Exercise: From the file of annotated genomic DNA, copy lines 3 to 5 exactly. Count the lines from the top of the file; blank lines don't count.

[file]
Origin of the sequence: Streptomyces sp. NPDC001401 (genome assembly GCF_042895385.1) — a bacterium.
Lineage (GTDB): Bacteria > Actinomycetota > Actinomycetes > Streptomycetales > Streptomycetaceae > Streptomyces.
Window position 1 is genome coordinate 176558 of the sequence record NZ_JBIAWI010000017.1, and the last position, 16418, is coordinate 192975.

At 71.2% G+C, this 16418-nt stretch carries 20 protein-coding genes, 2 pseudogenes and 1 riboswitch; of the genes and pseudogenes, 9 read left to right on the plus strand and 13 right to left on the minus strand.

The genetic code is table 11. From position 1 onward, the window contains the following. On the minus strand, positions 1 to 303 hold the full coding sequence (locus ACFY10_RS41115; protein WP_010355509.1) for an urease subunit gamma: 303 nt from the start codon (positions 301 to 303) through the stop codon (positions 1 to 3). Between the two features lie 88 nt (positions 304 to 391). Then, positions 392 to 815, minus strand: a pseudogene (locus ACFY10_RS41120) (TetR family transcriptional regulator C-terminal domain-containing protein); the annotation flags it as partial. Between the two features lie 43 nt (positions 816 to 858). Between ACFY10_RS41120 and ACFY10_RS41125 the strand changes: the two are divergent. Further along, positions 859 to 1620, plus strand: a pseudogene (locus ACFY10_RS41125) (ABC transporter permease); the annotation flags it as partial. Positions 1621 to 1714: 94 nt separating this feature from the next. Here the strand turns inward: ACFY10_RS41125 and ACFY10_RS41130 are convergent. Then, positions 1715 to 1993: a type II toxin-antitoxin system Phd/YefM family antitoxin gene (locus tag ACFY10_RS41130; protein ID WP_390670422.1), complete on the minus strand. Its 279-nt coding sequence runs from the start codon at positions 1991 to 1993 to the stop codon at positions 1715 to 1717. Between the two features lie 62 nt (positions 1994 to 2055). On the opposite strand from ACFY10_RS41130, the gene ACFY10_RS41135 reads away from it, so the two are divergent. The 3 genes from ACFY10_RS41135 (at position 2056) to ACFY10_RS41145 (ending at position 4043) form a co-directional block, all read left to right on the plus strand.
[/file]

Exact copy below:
Window position 1 is genome coordinate 176558 of the sequence record NZ_JBIAWI010000017.1, and the last position, 16418, is coordinate 192975.

At 71.2% G+C, this 16418-nt stretch carries 20 protein-coding genes, 2 pseudogenes and 1 riboswitch; of the genes and pseudogenes, 9 read left to right on the plus strand and 13 right to left on the minus strand.

The genetic code is table 11. From position 1 onward, the window contains the following. On the minus strand, positions 1 to 303 hold the full coding sequence (locus ACFY10_RS41115; protein WP_010355509.1) for an urease subunit gamma: 303 nt from the start codon (positions 301 to 303) through the stop codon (positions 1 to 3). Between the two features lie 88 nt (positions 304 to 391). Then, positions 392 to 815, minus strand: a pseudogene (locus ACFY10_RS41120) (TetR family transcriptional regulator C-terminal domain-containing protein); the annotation flags it as partial. Between the two features lie 43 nt (positions 816 to 858). Between ACFY10_RS41120 and ACFY10_RS41125 the strand changes: the two are divergent. Further along, positions 859 to 1620, plus strand: a pseudogene (locus ACFY10_RS41125) (ABC transporter permease); the annotation flags it as partial. Positions 1621 to 1714: 94 nt separating this feature from the next. Here the strand turns inward: ACFY10_RS41125 and ACFY10_RS41130 are convergent. Then, positions 1715 to 1993: a type II toxin-antitoxin system Phd/YefM family antitoxin gene (locus tag ACFY10_RS41130; protein ID WP_390670422.1), complete on the minus strand. Its 279-nt coding sequence runs from the start codon at positions 1991 to 1993 to the stop codon at positions 1715 to 1717. Between the two features lie 62 nt (positions 1994 to 2055). On the opposite strand from ACFY10_RS41130, the gene ACFY10_RS41135 reads away from it, so the two are divergent. The 3 genes from ACFY10_RS41135 (at position 2056) to ACFY10_RS41145 (ending at position 4043) form a co-directional block, all read left to right on the plus strand.